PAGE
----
Testosterone supplements

testosterone supplements

Men’s Health Information And Advice You Can Trust

Dr. Myles Spar is a double board-certified medical expert in performance medicine, men’s health, advanced testing and integrative medicine.

Commissions we earn from partner links on this page do not affect our opinions or evaluations. Our editorial content is based on thorough research and guidance from the Forbes Health Advisory Board.

Table of Contents

Low testosterone is not an uncommon problem in men, particularly as you age. If you’re experiencing unexplained fatigue or a reduced sex drive, you may be wondering if boosting your testosterone levels could be the answer—and if there are vitamins and supplements that can help.

While there is not strong evidence backing the use of certain supplements for boosting testosterone levels, a number of key vitamins and minerals might make a difference. Here’s what you need to know.

Partner Offers feature brands who paid Forbes Health to appear at the top of our list. While this may influence where their products or services appear on our site, it in no way affects our ratings, which are based on thorough research, solid methodologies and expert advice. Our partners cannot pay us to guarantee favorable reviews of their products or services

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What Is Testosterone?

Testosterone is the primary male sex hormone and is produced in the testicles. During puberty, its presence contributes to hair growth, strength and a deeper voice. Later in life, it’s responsible for maintaining muscle mass, bone density and sexual function. However, as you age, testosterone levels can drop—research estimates that levels decrease at a rate of 1% to 2% per year after the age of 40 [1] Lopresti AL, Drummond PD, Smith SJ. A Randomized, Double-Blind, Placebo-Controlled, Crossover Study Examining the Hormonal and Vitality Effects of Ashwagandha ( Withania somnifera) in Aging, Overweight Males. Am J Mens Health. 2019 Mar-Apr;13(2):1557988319835985. .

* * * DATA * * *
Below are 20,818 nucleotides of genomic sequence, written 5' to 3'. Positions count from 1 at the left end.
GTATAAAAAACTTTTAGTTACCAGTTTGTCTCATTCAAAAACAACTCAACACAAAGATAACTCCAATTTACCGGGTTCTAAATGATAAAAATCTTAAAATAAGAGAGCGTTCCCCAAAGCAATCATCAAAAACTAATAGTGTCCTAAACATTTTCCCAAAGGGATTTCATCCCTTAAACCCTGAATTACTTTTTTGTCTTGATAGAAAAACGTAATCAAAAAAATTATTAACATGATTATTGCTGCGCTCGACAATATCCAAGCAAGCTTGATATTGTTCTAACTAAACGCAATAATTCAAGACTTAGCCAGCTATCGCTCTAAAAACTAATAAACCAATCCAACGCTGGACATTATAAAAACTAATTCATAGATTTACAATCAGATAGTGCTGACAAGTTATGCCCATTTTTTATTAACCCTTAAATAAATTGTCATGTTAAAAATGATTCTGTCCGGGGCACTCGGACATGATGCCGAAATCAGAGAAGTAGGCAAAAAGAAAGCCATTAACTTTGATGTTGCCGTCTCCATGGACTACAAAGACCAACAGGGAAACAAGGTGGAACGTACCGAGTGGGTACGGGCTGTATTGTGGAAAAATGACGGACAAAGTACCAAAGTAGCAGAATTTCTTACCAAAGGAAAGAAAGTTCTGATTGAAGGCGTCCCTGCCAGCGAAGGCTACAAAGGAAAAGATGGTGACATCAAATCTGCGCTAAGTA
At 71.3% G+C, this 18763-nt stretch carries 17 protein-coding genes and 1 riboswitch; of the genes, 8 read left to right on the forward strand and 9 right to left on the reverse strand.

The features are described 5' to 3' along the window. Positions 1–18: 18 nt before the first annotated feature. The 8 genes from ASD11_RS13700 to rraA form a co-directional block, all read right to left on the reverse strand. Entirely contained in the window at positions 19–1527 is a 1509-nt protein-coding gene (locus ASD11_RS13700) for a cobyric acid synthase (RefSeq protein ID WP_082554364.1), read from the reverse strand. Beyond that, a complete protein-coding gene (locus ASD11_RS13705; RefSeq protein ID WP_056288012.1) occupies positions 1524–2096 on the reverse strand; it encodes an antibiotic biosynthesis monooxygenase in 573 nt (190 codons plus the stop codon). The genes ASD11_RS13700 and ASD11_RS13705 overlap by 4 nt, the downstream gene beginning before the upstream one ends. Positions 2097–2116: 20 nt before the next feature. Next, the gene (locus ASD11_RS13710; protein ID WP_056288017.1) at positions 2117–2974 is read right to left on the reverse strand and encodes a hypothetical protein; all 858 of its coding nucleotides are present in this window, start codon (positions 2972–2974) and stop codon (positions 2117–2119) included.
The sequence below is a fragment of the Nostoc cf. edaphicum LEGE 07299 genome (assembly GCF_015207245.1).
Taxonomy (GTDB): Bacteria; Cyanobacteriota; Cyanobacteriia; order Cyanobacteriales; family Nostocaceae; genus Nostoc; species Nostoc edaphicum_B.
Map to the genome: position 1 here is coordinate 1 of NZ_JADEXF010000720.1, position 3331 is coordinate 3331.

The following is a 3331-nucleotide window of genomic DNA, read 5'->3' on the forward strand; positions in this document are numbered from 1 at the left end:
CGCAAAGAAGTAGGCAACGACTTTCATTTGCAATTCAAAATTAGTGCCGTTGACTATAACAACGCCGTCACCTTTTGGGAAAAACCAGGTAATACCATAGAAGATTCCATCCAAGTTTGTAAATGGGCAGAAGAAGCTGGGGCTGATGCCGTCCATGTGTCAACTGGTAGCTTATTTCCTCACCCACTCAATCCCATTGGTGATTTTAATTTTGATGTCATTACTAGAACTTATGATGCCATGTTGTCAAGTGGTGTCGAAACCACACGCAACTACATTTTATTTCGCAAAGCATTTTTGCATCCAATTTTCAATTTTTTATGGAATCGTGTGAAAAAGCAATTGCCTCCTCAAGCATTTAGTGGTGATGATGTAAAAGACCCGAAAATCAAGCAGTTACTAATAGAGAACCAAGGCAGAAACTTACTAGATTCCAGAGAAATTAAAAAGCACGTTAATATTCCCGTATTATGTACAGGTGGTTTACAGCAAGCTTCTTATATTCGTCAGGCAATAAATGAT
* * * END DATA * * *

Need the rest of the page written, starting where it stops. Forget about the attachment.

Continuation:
It can be difficult to identify whether your testosterone levels are low, as the symptoms overlap with many other conditions, such as those that affect the thyroid or heart, says Vikas Desai, M.D., a urologist with Northwestern Medicine in Geneva, Illinois.

Symptoms of low testosterone levels include:

  • Reduced lean muscle mass
  • Decreased energy
  • Low libido
  • Depression
  • Decreased muscle mass
  • Decreased testicular size
  • Lower bone density
  • Increased fat production

What is a Testosterone Booster Supplement?

The term “testosterone booster” may refer to a supplement that claims to increase levels of testosterone in the body. Other testosterone boosters may be medically prescribed, such as a treatment known as testosterone replacement therapy (TRT) intended to address testosterone deficiencies in men. TRT may increase energy and libido levels, improve bone density, strength and muscle mass and promote heart health.

While TRT is a scientifically-formulated medication, testosterone booster supplements typically contain vitamins, minerals and herbs that may have testosterone-promoting properties. Individuals may decide to consume testosterone booster supplements to combat the effects of low testosterone, such as low energy and decreased muscle mass.

What Do Testosterone Boosters Do?

Testosterone boosters without a prescription typically consist of vitamins and minerals that supposedly help increase levels of testosterone in the body. In individuals who are deficient in certain vitamins or minerals, testosterone-promoting supplements may support some improvements in areas such as muscle mass, mobility, energy and body weight when combined with healthy diet and exercise—however, a lack of research in this area makes drawing any firm conclusions around testosterone-boosting supplements difficult.

Vitamins and Minerals That Boost Testosterone

If you are low in testosterone—or feel like you might be—it can be tempting to look for a vitamin or other supplement that can help. Just one internet search and you’ll find pages of results with suggestions.

The problem is that there’s not a lot of high-quality scientific evidence that supports particular vitamins and minerals as being an effective way to boost testosterone, says Dr. Desai.

Vitamin D

Vitamin D is an important fat-soluble vitamin present in certain foods and dietary supplements, and is also produced within the body after exposure from ultraviolet rays from the sun.

Some research shows a link between vitamin D deficiency and reduced testosterone. In one small study of overweight men undergoing a weight reduction program, those who received 3,332 IU of vitamin D daily for a year saw a significant increase in testosterone levels compared to those who did not supplement with vitamin D [2] Pilz S, Frisch S, Koertke H, et al. Effect of vitamin D supplementation on testosterone levels in men. Horm Metab Res. 2011;43(3):223-225. .